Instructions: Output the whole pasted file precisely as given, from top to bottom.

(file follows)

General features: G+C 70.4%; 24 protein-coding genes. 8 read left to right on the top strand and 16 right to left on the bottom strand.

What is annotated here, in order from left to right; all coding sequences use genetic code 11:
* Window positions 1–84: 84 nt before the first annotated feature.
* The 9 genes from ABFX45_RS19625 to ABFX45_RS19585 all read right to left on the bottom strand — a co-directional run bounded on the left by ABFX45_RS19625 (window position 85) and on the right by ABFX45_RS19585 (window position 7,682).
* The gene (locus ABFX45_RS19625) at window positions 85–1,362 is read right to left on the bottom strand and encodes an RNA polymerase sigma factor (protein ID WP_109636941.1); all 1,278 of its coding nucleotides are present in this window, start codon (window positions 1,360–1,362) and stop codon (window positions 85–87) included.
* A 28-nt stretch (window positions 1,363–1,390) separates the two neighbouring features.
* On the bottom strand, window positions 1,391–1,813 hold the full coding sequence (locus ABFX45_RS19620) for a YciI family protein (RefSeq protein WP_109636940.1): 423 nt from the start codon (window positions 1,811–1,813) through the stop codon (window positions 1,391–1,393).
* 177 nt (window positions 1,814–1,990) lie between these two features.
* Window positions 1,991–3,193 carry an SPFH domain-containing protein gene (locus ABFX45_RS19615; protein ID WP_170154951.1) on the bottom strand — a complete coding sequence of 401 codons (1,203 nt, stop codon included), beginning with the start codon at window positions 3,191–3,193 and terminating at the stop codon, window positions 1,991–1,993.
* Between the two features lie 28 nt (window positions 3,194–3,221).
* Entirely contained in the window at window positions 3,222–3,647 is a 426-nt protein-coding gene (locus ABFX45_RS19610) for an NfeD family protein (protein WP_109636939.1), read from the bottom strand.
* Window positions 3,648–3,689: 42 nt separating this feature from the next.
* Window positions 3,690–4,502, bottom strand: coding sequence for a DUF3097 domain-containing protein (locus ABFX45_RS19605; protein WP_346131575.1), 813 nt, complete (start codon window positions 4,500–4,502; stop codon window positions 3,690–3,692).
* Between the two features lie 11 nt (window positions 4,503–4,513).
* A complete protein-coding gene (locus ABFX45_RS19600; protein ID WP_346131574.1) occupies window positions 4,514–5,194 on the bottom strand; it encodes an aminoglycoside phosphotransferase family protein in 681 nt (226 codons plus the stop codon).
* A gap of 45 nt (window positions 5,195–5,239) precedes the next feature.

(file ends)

General features: G+C 70.4%; 24 protein-coding genes. 8 read left to right on the top strand and 16 right to left on the bottom strand.

What is annotated here, in order from left to right; all coding sequences use genetic code 11:
* Window positions 1–84: 84 nt before the first annotated feature.
* The 9 genes from ABFX45_RS19625 to ABFX45_RS19585 all read right to left on the bottom strand — a co-directional run bounded on the left by ABFX45_RS19625 (window position 85) and on the right by ABFX45_RS19585 (window position 7,682).
* The gene (locus ABFX45_RS19625) at window positions 85–1,362 is read right to left on the bottom strand and encodes an RNA polymerase sigma factor (protein ID WP_109636941.1); all 1,278 of its coding nucleotides are present in this window, start codon (window positions 1,360–1,362) and stop codon (window positions 85–87) included.
* A 28-nt stretch (window positions 1,363–1,390) separates the two neighbouring features.
* On the bottom strand, window positions 1,391–1,813 hold the full coding sequence (locus ABFX45_RS19620) for a YciI family protein (RefSeq protein WP_109636940.1): 423 nt from the start codon (window positions 1,811–1,813) through the stop codon (window positions 1,391–1,393).
* 177 nt (window positions 1,814–1,990) lie between these two features.
* Window positions 1,991–3,193 carry an SPFH domain-containing protein gene (locus ABFX45_RS19615; protein ID WP_170154951.1) on the bottom strand — a complete coding sequence of 401 codons (1,203 nt, stop codon included), beginning with the start codon at window positions 3,191–3,193 and terminating at the stop codon, window positions 1,991–1,993.
* Between the two features lie 28 nt (window positions 3,194–3,221).
* Entirely contained in the window at window positions 3,222–3,647 is a 426-nt protein-coding gene (locus ABFX45_RS19610) for an NfeD family protein (protein WP_109636939.1), read from the bottom strand.
* Window positions 3,648–3,689: 42 nt separating this feature from the next.
* Window positions 3,690–4,502, bottom strand: coding sequence for a DUF3097 domain-containing protein (locus ABFX45_RS19605; protein WP_346131575.1), 813 nt, complete (start codon window positions 4,500–4,502; stop codon window positions 3,690–3,692).
* Between the two features lie 11 nt (window positions 4,503–4,513).
* A complete protein-coding gene (locus ABFX45_RS19600; protein ID WP_346131574.1) occupies window positions 4,514–5,194 on the bottom strand; it encodes an aminoglycoside phosphotransferase family protein in 681 nt (226 codons plus the stop codon).
* A gap of 45 nt (window positions 5,195–5,239) precedes the next feature.